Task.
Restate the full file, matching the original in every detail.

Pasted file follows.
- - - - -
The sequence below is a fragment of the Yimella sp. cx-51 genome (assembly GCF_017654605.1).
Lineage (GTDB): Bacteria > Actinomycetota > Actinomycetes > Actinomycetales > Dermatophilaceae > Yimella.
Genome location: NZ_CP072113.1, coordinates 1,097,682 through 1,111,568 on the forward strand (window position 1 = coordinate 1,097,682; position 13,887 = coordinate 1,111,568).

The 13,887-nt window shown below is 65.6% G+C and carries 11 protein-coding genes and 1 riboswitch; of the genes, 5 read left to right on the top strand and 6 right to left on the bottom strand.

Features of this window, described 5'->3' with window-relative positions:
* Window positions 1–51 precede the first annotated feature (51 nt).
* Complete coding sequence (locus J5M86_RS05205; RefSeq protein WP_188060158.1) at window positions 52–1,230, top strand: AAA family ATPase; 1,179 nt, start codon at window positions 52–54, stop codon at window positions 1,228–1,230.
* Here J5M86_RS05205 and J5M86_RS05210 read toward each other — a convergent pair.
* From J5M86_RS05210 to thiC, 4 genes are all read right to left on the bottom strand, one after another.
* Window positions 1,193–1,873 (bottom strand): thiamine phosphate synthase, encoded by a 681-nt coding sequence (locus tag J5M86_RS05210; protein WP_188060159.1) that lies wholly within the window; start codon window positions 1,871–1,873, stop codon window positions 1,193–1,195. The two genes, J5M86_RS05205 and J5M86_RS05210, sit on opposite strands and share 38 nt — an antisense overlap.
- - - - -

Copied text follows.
The sequence below is a fragment of the Yimella sp. cx-51 genome (assembly GCF_017654605.1).
Lineage (GTDB): Bacteria > Actinomycetota > Actinomycetes > Actinomycetales > Dermatophilaceae > Yimella.
Genome location: NZ_CP072113.1, coordinates 1,097,682 through 1,111,568 on the forward strand (window position 1 = coordinate 1,097,682; position 13,887 = coordinate 1,111,568).

The 13,887-nt window shown below is 65.6% G+C and carries 11 protein-coding genes and 1 riboswitch; of the genes, 5 read left to right on the top strand and 6 right to left on the bottom strand.

Features of this window, described 5'->3' with window-relative positions:
* Window positions 1–51 precede the first annotated feature (51 nt).
* Complete coding sequence (locus J5M86_RS05205; RefSeq protein WP_188060158.1) at window positions 52–1,230, top strand: AAA family ATPase; 1,179 nt, start codon at window positions 52–54, stop codon at window positions 1,228–1,230.
* Here J5M86_RS05205 and J5M86_RS05210 read toward each other — a convergent pair.
* From J5M86_RS05210 to thiC, 4 genes are all read right to left on the bottom strand, one after another.
* Window positions 1,193–1,873 (bottom strand): thiamine phosphate synthase, encoded by a 681-nt coding sequence (locus tag J5M86_RS05210; protein WP_188060159.1) that lies wholly within the window; start codon window positions 1,871–1,873, stop codon window positions 1,193–1,195. The two genes, J5M86_RS05205 and J5M86_RS05210, sit on opposite strands and share 38 nt — an antisense overlap.